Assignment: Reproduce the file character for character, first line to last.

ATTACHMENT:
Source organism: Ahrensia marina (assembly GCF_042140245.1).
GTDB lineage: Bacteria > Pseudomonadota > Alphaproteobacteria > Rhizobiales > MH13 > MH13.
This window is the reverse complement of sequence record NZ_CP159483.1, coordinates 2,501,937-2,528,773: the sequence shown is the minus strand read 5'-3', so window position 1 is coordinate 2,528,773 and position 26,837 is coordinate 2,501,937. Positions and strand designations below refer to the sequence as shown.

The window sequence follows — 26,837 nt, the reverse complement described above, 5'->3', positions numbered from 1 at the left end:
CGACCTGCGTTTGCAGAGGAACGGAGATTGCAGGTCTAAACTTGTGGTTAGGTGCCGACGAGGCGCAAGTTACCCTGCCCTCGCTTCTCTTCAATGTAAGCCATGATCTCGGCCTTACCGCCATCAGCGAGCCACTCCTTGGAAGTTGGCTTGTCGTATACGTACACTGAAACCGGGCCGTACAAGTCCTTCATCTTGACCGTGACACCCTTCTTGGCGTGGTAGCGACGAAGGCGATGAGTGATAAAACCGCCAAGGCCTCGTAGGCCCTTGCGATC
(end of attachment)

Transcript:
Source organism: Ahrensia marina (assembly GCF_042140245.1).
GTDB lineage: Bacteria > Pseudomonadota > Alphaproteobacteria > Rhizobiales > MH13 > MH13.
This window is the reverse complement of sequence record NZ_CP159483.1, coordinates 2,501,937-2,528,773: the sequence shown is the minus strand read 5'-3', so window position 1 is coordinate 2,528,773 and position 26,837 is coordinate 2,501,937. Positions and strand designations below refer to the sequence as shown.

The window sequence follows — 26,837 nt, the reverse complement described above, 5'->3', positions numbered from 1 at the left end:
CGACCTGCGTTTGCAGAGGAACGGAGATTGCAGGTCTAAACTTGTGGTTAGGTGCCGACGAGGCGCAAGTTACCCTGCCCTCGCTTCTCTTCAATGTAAGCCATGATCTCGGCCTTACCGCCATCAGCGAGCCACTCCTTGGAAGTTGGCTTGTCGTATACGTACACTGAAACCGGGCCGTACAAGTCCTTCATCTTGACCGTGACACCCTTCTTGGCGTGGTAGCGACGAAGGCGATGAGTGATAAAACCGCCAAGGCCTCGTAGGCCCTTGCGATC